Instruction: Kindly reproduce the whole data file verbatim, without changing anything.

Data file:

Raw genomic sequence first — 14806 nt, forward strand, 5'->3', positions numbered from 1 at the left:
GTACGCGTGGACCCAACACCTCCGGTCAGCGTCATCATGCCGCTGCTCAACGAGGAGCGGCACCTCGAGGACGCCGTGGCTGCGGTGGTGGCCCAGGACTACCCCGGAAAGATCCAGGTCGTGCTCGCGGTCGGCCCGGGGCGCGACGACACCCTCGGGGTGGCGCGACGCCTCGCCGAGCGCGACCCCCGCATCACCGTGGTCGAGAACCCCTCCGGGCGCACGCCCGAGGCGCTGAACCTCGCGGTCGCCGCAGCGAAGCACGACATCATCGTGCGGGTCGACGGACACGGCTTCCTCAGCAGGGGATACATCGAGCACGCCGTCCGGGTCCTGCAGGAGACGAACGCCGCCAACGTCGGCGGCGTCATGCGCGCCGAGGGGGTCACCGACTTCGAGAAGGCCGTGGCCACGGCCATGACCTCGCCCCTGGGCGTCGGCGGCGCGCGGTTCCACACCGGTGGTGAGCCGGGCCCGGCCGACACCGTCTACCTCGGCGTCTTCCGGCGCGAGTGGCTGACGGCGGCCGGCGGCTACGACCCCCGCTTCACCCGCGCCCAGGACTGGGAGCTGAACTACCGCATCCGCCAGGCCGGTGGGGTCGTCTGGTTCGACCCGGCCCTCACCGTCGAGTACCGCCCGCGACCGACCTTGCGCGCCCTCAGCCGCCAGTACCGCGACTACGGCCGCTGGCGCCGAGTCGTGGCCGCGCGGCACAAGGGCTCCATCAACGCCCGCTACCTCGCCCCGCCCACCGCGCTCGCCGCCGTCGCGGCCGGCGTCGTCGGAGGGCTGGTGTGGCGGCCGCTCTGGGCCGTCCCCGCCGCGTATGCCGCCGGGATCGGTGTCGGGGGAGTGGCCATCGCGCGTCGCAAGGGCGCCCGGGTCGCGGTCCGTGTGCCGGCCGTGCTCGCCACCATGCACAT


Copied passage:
Raw genomic sequence first — 14806 nt, forward strand, 5'->3', positions numbered from 1 at the left:
GTACGCGTGGACCCAACACCTCCGGTCAGCGTCATCATGCCGCTGCTCAACGAGGAGCGGCACCTCGAGGACGCCGTGGCTGCGGTGGTGGCCCAGGACTACCCCGGAAAGATCCAGGTCGTGCTCGCGGTCGGCCCGGGGCGCGACGACACCCTCGGGGTGGCGCGACGCCTCGCCGAGCGCGACCCCCGCATCACCGTGGTCGAGAACCCCTCCGGGCGCACGCCCGAGGCGCTGAACCTCGCGGTCGCCGCAGCGAAGCACGACATCATCGTGCGGGTCGACGGACACGGCTTCCTCAGCAGGGGATACATCGAGCACGCCGTCCGGGTCCTGCAGGAGACGAACGCCGCCAACGTCGGCGGCGTCATGCGCGCCGAGGGGGTCACCGACTTCGAGAAGGCCGTGGCCACGGCCATGACCTCGCCCCTGGGCGTCGGCGGCGCGCGGTTCCACACCGGTGGTGAGCCGGGCCCGGCCGACACCGTCTACCTCGGCGTCTTCCGGCGCGAGTGGCTGACGGCGGCCGGCGGCTACGACCCCCGCTTCACCCGCGCCCAGGACTGGGAGCTGAACTACCGCATCCGCCAGGCCGGTGGGGTCGTCTGGTTCGACCCGGCCCTCACCGTCGAGTACCGCCCGCGACCGACCTTGCGCGCCCTCAGCCGCCAGTACCGCGACTACGGCCGCTGGCGCCGAGTCGTGGCCGCGCGGCACAAGGGCTCCATCAACGCCCGCTACCTCGCCCCGCCCACCGCGCTCGCCGCCGTCGCGGCCGGCGTCGTCGGAGGGCTGGTGTGGCGGCCGCTCTGGGCCGTCCCCGCCGCGTATGCCGCCGGGATCGGTGTCGGGGGAGTGGCCATCGCGCGTCGCAAGGGCGCCCGGGTCGCGGTCCGTGTGCCGGCCGTGCTCGCCACCATGCACAT